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Medicine Idle Science

The Least Amount of Exercise Needed To Extend Life 249

Toe, The writes "Of particular concern to couch potatoes, gamers, and anyone who spends an inordinate amount of time sitting and staring at a screen is how little exercise can I do and still receive a benefit. A new study entitled 'Minimum amount of physical activity for reduced mortality and extended life expectancy: a prospective cohort study' answers this important question. The conclusion: 92 minutes of moderate activity a week can extend your life by three years."
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The Least Amount of Exercise Needed To Extend Life

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  • Love excercise (Score:3, Insightful)

    by sakdoctor ( 1087155 ) on Wednesday August 24, 2011 @05:02PM (#37196574) Homepage

    Good job I love exercise, so I don't have to go around calculating the bare minimum.

  • by TheEmpyrean ( 788742 ) on Wednesday August 24, 2011 @05:05PM (#37196626)

    ... does masturbation count? Because I'm going to live forever at this point.

  • by sh00z ( 206503 ) <sh00z@@@yahoo...com> on Wednesday August 24, 2011 @05:21PM (#37196812) Journal
    It gets better--following their math, 92 minutes a week gives a 14% reduction in mortality from all causes, and every additional 15 minutes gives an additional 4%. there's no point of diminishing returns identified. So, if you exercise 7 hours a week, you become immortal.
  • by peter303 ( 12292 ) on Wednesday August 24, 2011 @05:25PM (#37196866)
    I've heard this expressed in terms of weekly calories expended in heart-raising exercise, i.e 2000. Walking, running, biking (3x miles), etc. doesnt matter so much as long that many calories are burned. Neither whether its compressed into a couple of long sessions or divided into many ten-minute mini-sessions. In fact it recommended to choose the most pleasant form of cardio to you so can you can continue to do to for 50 or 70 more years.

    This data comes from the "grandfather" of the exercise boom Dr. Kenneth Cooper. He wrote a book called Aerobics in 1968 promoting endurance exercise over the then-popular calesthetics. He ignited the running boom by putting the on top of his 60-point-week exercise classification system. Running gets you there in the shortest time.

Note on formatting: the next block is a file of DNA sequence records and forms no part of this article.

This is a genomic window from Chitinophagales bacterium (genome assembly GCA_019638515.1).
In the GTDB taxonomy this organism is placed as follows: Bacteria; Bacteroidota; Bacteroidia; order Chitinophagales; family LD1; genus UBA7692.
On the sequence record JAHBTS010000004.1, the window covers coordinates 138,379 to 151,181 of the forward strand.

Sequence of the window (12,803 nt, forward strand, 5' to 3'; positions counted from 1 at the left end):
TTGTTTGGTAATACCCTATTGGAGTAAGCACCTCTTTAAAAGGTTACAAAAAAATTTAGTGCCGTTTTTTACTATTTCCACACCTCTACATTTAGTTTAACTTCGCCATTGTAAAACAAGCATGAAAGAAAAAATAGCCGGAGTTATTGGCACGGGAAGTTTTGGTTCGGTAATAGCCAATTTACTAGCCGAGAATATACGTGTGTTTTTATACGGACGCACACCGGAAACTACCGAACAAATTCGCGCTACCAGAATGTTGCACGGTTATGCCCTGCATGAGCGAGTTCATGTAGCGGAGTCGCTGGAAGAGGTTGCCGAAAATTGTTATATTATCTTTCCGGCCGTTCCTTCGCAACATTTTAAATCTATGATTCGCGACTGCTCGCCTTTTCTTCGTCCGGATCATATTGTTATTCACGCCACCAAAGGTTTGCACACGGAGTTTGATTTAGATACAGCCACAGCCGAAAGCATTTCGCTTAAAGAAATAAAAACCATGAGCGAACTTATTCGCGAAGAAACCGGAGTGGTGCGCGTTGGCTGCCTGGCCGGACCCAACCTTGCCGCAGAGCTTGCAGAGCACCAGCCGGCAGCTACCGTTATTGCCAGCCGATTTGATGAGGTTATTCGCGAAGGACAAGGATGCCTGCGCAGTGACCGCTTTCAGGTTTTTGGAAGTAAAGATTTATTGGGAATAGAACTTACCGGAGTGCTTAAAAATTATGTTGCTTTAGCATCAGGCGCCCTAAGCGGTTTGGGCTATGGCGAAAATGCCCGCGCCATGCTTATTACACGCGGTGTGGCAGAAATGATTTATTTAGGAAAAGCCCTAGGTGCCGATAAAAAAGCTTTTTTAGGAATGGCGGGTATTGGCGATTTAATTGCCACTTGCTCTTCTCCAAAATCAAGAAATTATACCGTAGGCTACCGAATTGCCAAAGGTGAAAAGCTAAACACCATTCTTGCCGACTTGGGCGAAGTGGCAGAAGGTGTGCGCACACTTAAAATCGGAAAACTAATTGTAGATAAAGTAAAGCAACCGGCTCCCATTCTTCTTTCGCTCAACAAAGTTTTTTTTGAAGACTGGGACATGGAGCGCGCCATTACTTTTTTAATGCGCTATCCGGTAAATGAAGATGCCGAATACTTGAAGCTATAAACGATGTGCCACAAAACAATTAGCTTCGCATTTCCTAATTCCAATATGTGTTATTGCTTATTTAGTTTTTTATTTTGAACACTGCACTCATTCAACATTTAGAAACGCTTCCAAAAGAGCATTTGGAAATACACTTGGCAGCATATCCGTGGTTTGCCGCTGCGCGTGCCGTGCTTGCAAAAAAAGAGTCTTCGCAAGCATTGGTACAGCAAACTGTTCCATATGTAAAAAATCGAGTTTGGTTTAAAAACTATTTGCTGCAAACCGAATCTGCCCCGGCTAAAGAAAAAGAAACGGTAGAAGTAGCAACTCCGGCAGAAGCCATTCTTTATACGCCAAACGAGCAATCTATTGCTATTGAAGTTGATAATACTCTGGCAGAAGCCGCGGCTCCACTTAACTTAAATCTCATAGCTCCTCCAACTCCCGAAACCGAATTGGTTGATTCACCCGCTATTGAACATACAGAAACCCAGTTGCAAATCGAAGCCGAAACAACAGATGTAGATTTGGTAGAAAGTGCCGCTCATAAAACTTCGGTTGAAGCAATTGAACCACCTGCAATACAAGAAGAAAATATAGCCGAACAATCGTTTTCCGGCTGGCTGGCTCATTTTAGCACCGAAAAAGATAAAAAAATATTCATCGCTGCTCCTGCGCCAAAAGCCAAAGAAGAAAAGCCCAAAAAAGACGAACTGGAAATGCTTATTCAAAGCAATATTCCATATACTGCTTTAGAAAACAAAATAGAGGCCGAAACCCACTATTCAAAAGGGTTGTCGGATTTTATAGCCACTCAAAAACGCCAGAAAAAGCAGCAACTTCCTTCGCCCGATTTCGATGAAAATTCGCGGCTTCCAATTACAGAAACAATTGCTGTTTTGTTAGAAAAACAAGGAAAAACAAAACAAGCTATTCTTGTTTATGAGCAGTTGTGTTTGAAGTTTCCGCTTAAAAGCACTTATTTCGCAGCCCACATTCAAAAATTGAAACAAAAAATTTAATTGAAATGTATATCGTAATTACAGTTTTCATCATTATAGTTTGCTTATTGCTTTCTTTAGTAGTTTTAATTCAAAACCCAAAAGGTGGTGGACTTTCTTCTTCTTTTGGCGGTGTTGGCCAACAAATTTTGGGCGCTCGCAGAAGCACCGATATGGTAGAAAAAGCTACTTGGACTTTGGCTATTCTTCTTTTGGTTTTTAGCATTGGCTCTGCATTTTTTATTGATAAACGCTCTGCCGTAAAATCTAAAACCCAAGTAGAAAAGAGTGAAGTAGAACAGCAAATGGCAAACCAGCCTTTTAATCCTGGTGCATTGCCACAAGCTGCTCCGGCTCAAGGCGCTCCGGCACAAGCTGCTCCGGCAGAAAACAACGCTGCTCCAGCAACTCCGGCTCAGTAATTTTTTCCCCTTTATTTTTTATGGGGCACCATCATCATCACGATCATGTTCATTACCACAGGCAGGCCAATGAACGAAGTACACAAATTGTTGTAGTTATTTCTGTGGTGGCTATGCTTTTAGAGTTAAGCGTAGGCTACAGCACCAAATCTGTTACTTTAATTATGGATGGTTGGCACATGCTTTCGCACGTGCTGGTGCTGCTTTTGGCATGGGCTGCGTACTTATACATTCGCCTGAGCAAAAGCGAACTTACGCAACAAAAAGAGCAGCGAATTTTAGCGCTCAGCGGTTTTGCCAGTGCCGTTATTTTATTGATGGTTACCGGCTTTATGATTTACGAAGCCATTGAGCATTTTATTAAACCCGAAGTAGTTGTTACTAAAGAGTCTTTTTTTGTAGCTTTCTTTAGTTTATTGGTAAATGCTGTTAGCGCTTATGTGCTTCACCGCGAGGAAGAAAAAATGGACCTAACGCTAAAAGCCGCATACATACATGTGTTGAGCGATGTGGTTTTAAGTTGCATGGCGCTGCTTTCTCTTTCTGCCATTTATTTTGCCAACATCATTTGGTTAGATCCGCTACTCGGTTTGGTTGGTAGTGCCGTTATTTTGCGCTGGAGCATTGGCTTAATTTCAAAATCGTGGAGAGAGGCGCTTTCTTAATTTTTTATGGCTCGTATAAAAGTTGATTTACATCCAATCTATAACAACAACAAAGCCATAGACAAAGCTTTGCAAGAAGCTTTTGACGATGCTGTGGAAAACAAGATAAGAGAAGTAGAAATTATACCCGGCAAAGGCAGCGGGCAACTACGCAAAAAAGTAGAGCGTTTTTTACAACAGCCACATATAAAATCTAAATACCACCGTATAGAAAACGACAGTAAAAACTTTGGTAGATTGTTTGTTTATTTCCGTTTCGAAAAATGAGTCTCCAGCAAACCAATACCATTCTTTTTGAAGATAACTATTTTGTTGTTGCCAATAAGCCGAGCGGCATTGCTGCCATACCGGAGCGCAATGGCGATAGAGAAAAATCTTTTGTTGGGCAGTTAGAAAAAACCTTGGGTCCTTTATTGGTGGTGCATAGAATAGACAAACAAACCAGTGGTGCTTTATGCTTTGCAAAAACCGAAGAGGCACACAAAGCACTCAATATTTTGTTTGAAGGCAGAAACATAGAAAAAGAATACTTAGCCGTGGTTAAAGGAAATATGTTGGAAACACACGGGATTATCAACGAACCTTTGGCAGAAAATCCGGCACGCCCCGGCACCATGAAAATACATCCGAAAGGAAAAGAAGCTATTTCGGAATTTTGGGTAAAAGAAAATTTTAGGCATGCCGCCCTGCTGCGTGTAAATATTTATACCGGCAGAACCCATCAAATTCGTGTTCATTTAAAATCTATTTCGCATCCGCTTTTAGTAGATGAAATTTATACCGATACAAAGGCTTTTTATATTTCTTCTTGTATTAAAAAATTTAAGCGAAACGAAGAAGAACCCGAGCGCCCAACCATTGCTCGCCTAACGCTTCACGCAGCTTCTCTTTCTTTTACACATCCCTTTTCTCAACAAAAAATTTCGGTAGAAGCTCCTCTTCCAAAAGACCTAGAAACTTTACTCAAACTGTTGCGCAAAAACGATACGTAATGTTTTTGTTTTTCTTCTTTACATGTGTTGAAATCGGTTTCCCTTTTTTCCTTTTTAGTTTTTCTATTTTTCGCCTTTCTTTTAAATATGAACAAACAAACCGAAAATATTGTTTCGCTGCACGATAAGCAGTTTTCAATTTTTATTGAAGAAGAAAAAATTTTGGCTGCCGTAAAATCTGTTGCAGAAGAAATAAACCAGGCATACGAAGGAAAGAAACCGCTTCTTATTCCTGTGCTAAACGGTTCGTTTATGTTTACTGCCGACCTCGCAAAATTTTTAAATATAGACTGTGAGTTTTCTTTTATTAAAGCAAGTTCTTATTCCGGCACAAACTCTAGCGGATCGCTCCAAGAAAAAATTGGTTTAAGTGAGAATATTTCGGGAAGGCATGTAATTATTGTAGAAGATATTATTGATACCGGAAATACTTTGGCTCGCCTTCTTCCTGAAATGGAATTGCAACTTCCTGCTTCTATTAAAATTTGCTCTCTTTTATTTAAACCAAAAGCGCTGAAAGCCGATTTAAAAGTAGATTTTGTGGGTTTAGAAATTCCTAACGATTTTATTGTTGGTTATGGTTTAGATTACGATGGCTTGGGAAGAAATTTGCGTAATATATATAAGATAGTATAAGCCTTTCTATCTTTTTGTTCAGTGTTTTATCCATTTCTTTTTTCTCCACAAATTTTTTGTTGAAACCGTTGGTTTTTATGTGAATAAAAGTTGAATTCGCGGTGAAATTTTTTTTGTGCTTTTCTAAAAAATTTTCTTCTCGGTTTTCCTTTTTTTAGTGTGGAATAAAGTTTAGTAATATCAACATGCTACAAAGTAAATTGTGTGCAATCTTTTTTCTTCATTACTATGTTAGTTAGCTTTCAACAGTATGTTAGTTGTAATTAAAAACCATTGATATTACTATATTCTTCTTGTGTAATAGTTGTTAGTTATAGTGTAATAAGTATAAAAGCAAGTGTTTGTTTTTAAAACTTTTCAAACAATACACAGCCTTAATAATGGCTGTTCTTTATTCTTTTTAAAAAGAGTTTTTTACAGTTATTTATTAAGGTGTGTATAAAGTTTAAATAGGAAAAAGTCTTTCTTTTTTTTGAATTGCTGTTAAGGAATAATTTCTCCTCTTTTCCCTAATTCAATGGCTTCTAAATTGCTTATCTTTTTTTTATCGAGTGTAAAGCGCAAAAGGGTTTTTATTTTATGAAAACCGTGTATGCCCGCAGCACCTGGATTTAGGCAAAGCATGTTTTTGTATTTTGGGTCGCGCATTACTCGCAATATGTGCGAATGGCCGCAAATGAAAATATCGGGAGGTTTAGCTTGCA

Above 2000 exercise calories a week the situation gets murkier. You get additional, but diminishing longevity results up to about 5000 calories (50 miles walking/running). After that the main effect is improve sports performance, not longevity. Dr. Ken even claims that too much exercise may create more oxidative waste than the body can eliminate and then decrease longevity. But this is a minority opinion and irritates the ultra people.
  • by Pharmboy ( 216950 ) on Wednesday August 24, 2011 @05:57PM (#37197398) Journal

    You young whippersnappers will soon learn that one reason so many of us older folks get exercise is that it reduces the amount of pain in old bones. I won't go to the gym to save my life, but I will work in the yard, garden some, mow the law, haul water in a 5 gallon bucket, wheel barrel stuff off, etc. Nothing too dramatic, but enough that it reduces the pain and inflammation in the joints and you really do feel better. The least amount is around 30 minutes a day of just moving around doing light work to get the benefits, preferably in the A.M. Ask anyone with arthritis, you will get the same answer.

  • by MetalliQaZ ( 539913 ) on Wednesday August 24, 2011 @05:58PM (#37197402)

    ...you get old when you become less active.

    Statements like that quoted in the summary are pure silliness. On average, exercise will tend to extend life expectancy, but that is certainly not the whole story. Plenty of exercise, proper nutrition, and stimulating thought will improve quality of life for many years leading up to death. Those years are the time to enjoy the life you have.

"I'm not afraid of dying, I just don't want to be there when it happens." -- Woody Allen